The largest surprise from this research was twofold. First, I did not expect such a binary response to different fibronectin concentrations when inducing a protrusion by stimulating Rac activity. I expected a graded response (i.e. as the concentration of fibronectin gradually lessened so would the protrusion size). Instead, we found that depending on the concentration of fibronectin, either the cell fully protruded or failed to protrude, but nothing in between. I had never seen such a black-and-white response in biology, where things are usually grey. Second, and possibly more surprising, was when I realized that Cdc42-induced protrusions did not behave in the same way. They protruded independently of the fibronectin concentration. This is when things really got interesting.

I had never seen such a black-and-white response in biology, where things are usually grey.”

Have you had any significant mentors, and how have they helped you?

I've been lucky enough to have nothing but significant mentors. For this work, though, I was co-mentored, and Jim Bear and Brian Kuhlman have both been great. I can imagine that it is difficult to have a student that is being pulled in other directions by another mentor. However, Jim and Brian trusted me enough to give me lots of room to explore yet knew the right times to give advice.

A fibroblast stained for paxillin (green), actin (blue) and Venus-iLID-CAAX protein (red).

A fibroblast stained for paxillin (green), actin (blue) and Venus-iLID-CAAX protein (red).

What's the most important piece of advice you would give first-year PhD students?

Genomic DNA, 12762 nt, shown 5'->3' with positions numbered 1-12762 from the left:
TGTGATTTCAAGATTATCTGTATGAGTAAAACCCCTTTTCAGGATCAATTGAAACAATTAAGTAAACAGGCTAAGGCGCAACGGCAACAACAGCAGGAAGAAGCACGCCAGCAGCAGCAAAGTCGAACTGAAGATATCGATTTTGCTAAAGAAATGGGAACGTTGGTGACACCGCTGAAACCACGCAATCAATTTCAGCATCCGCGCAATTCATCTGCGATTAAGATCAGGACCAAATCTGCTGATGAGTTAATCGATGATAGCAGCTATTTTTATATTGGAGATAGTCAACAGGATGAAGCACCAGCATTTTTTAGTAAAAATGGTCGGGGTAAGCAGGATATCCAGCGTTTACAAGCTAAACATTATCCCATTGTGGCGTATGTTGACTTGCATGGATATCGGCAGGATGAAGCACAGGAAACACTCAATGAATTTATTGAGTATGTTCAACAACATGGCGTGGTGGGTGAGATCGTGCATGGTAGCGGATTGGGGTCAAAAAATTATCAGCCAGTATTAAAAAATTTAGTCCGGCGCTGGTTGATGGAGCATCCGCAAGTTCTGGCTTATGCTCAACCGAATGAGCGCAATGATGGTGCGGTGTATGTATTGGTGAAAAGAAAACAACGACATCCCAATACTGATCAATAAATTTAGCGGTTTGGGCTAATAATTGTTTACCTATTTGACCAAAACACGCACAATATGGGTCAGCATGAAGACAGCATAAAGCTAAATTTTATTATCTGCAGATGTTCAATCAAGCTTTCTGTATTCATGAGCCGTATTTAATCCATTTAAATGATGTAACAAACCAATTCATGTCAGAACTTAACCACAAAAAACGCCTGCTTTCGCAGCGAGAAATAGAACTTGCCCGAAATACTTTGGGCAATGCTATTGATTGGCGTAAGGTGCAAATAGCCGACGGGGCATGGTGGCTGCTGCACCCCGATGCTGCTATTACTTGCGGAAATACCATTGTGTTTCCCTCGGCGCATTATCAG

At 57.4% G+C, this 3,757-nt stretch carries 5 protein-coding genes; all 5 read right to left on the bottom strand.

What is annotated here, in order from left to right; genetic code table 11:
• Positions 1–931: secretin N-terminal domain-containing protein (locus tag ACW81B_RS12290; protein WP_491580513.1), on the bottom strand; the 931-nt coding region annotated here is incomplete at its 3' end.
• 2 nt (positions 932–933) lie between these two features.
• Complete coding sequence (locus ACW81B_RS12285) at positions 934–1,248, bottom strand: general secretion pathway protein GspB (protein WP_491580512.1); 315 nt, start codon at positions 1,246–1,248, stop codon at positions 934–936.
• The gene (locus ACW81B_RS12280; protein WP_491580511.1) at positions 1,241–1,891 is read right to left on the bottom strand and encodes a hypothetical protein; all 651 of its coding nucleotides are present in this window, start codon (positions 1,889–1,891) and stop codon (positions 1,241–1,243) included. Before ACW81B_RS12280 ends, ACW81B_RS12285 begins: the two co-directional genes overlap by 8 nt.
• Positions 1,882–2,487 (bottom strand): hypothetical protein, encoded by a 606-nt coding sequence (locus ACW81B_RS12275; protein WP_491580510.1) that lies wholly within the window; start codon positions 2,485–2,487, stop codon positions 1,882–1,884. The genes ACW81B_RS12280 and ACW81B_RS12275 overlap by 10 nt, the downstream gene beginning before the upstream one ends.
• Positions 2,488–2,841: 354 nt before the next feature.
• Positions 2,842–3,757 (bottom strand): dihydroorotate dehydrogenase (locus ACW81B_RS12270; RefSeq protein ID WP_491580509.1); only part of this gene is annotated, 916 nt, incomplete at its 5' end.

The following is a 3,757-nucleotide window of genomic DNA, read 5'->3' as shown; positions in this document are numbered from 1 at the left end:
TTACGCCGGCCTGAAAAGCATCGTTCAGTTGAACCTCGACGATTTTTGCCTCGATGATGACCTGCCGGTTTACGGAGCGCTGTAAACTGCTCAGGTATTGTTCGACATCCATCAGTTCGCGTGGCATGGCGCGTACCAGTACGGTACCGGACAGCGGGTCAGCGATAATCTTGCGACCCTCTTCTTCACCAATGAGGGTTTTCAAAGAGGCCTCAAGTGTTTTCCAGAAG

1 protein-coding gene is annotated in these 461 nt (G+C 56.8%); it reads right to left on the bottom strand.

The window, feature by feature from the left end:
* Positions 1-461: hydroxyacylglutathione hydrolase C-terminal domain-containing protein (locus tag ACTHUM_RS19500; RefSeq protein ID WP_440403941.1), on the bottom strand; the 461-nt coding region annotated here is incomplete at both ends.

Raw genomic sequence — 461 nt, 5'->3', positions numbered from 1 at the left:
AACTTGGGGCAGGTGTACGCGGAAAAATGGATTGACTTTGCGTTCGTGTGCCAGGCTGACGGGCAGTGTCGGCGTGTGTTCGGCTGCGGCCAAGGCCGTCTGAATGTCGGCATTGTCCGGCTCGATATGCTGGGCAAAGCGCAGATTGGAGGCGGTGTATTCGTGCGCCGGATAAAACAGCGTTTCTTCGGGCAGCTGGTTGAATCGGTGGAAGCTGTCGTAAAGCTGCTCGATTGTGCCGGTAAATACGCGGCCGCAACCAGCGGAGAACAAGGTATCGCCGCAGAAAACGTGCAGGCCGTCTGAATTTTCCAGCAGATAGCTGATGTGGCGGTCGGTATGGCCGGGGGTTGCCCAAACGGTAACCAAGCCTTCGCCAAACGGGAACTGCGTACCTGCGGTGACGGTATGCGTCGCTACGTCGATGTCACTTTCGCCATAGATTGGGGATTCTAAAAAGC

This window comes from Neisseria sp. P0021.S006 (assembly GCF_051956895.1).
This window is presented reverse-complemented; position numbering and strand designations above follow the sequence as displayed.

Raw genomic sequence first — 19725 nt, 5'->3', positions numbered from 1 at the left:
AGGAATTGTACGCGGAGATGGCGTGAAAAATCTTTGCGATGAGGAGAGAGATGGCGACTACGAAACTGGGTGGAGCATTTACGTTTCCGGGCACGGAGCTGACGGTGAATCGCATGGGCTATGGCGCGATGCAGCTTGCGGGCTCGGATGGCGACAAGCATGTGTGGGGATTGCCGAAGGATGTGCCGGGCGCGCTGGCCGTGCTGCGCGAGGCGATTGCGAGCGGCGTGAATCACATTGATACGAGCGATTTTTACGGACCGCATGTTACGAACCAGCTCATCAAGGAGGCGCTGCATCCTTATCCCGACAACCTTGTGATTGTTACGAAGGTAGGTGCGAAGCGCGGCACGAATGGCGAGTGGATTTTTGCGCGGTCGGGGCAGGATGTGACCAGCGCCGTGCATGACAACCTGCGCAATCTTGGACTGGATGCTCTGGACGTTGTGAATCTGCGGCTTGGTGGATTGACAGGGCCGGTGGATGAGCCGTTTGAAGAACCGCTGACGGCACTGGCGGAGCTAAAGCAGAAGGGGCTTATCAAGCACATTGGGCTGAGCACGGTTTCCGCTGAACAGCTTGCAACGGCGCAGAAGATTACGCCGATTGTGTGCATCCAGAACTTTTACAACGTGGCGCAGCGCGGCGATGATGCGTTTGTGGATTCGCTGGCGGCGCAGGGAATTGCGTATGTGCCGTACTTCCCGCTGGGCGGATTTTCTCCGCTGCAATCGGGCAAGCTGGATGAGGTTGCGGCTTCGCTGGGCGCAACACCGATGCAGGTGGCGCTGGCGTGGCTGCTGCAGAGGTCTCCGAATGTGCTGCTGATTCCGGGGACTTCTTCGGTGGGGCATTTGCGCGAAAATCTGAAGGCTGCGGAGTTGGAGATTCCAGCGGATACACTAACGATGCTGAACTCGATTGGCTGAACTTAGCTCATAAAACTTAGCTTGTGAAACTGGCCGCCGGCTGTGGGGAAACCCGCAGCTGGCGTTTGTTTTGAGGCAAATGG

Have fun. Grad school can be stressful at times and you certainly aren't compensated for it. Therefore, you need to really like what you are doing, otherwise the next 4–7 years will be miserable. The lab is usually a fun place to be, but if you find yourself in a funk and don't like being there, take a time-out and get out of the lab. Also, break up some of the monotony with fun new experiments or ideas.

“The lab is usually a fun place to be, but if you find yourself in a funk and don't like being there, take a time-out and get out of the lab.”

What changes do you think could improve the professional lives of early-career scientists?

Management training. I think it is the goal of many early-career scientists to one day run their own academic lab or be a project manager for a company. I think that scientific training teaches none of the management skills necessary to do these jobs. It seems like there is a huge burden on new PIs when they are thrown into that position and don't know how to manage and interact with people but are expected to learn on the job. Sometimes they never learn these skills, which can significantly impact the research in their lab.

What's next for you?

I have recently started a postdoc position at Duke University.

Tell us something interesting about yourself that wouldn't be on your CV

Science was my least favourite subject in grade school. I think it was because science was taught as a series of facts and you didn't really learn much about the process of science.

Zimmerman
,
S. P.
,
Asokan
,
S. B.
,
Kuhlman
,
B.
and
Bear
,
J. E.
(
2017
).
Cells lay their own tracks – optogenetic Cdc42 activation stimulates fibronectin deposition supporting directed migration
.
J. Cell Sci.
130
,
2971-2983
.